Sunday, April 28, 2013
May 2nd, 2013
Beginning at 5:30 PM until the Board Meeting starts at 7:30 PM
This is the LAST CHANCE for the bus drivers to prevent privatization!
The approval of the Dean Transportation Contract is on the School Board Agenda! It does say this approval is dependent upon an acceptable settlement with the WLCSD Transportation Group!
The BUS DRIVERS NEED YOUR HELP! Come to the rally AND the board meeting! Or come for whatever you can! But they need everyone to show their support!
Thursday, April 25, 2013
A REPRINT from the Tri-County Alliance for Public Education -
What's clear is that our voices helped move the needle in the Senate, although we have a long way to go over the next 5-6 weeks. Stay tuned for more ways to help us achieve a budget that our schools and students deserve.
-Both continue the disinvestment of public education by providing fewer classroom dollars than last year.
-Both divert $400 million dollars to subsidize higher education.
-Both contain gimmicks of the Oxford Foundation, most notably in Sec. 21f which provides "vouchers to vendors" by forcing districts to send taxpayer dollars to, and be academically accountable for, private and for-profit vendors providing online curriculum and instruction.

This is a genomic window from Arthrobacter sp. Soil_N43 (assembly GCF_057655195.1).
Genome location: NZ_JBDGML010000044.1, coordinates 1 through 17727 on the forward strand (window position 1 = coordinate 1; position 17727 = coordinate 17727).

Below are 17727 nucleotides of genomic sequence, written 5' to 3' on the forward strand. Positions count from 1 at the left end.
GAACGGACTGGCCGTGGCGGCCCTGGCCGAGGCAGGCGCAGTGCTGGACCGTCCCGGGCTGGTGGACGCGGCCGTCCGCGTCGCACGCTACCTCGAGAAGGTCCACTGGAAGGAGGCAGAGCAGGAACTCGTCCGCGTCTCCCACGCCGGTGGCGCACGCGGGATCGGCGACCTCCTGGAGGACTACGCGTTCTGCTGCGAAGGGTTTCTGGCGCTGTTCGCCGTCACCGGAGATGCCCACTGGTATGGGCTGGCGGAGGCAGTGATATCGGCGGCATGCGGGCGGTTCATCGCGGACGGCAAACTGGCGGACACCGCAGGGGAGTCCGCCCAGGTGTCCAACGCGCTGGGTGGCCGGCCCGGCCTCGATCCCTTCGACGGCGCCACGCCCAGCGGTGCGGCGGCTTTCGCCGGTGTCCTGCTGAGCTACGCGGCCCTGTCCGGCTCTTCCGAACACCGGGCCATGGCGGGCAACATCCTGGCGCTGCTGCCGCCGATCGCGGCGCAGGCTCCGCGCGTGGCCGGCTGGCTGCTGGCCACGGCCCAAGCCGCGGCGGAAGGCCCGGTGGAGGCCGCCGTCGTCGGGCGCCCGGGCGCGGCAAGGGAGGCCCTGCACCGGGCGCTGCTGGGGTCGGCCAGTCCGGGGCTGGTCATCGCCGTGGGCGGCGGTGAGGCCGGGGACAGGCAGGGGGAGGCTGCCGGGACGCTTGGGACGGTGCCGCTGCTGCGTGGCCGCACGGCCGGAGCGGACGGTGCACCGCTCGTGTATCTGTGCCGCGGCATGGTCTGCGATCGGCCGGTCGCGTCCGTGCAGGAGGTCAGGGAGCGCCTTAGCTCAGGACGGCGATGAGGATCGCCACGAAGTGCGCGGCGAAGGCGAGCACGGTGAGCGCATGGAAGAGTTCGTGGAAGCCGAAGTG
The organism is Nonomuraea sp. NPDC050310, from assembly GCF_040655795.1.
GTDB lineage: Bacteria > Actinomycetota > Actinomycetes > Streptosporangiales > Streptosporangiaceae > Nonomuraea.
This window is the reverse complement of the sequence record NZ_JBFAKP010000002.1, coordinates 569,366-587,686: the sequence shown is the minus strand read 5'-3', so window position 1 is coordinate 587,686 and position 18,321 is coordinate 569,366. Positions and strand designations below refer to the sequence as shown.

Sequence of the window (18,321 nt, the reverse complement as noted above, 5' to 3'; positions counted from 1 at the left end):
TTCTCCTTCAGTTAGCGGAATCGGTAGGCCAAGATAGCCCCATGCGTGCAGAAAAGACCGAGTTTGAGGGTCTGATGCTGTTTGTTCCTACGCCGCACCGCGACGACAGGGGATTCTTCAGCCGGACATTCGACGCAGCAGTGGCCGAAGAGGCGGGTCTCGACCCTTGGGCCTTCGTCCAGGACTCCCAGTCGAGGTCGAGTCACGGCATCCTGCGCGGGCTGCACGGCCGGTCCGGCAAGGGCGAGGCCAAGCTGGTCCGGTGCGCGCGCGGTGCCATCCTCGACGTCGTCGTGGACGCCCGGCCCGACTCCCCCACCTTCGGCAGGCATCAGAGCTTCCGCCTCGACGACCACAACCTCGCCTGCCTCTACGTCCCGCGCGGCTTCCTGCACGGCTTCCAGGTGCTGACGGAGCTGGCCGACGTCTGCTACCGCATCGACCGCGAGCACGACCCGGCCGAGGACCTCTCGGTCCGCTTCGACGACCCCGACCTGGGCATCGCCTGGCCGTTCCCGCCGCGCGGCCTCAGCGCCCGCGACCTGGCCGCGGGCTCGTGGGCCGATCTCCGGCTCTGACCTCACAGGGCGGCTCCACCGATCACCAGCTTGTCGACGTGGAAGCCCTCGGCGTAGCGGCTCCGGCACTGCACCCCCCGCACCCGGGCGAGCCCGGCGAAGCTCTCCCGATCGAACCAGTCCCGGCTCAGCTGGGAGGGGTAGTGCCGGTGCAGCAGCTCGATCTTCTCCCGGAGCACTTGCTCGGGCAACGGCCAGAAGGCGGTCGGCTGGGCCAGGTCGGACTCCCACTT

-Both contain an EAA slush fund ($8M in Senate, $7M in House).
Here are two noteworthy changes the House made on the floor:
-They decreased GSRP by $12M and instead shifted that $12M to the equity categorical. This change will boost the equity payment from $34 per pupil to $50 per pupil, raising the minimum foundation grant to $7,016.
-The House also added – without any debate or recorded vote - a Rep. Tom McMillin (R-Rochester) amendment specifically prohibiting the Department of Education from spending any money on either the Common Core standards or Smarter Balance Assessments.
The Senate made several changes to their budget:
-They adopted the following amendments by Sen. Patrick Colbeck (R-Canton):
-Restoring the $155M MPSERS offset categorical, which was eliminated in subcommittee.
-Eliminated the $22M Education "reserve fund".
-Eliminated the $34 per pupil equity payment to districts receiving the minimum foundation.
-Increased the basic foundation grant up to $8,078 per pupil.
-They adopted an amendment from Senator Hoon-Yung Hopgood (D-Taylor) that stripped language related to the Governor's secret "skunk works" project.
While the Senate made positive progress, there is still a long way to go before we are supportive.
Normally, both chambers will reject the other's budgets, setting up the conference committee process to engage after the May Revenue Estimating Conference, which is scheduled for 9 a.m. on Wednesday, May 15. Here, they will determine whether January estimates were too high, too low or fairly steady. Revised budget targets will be agreed to and the conference committee process will start in earnest. They hope to finalize all budgets around June 1, 2013.
Tuesday, April 23, 2013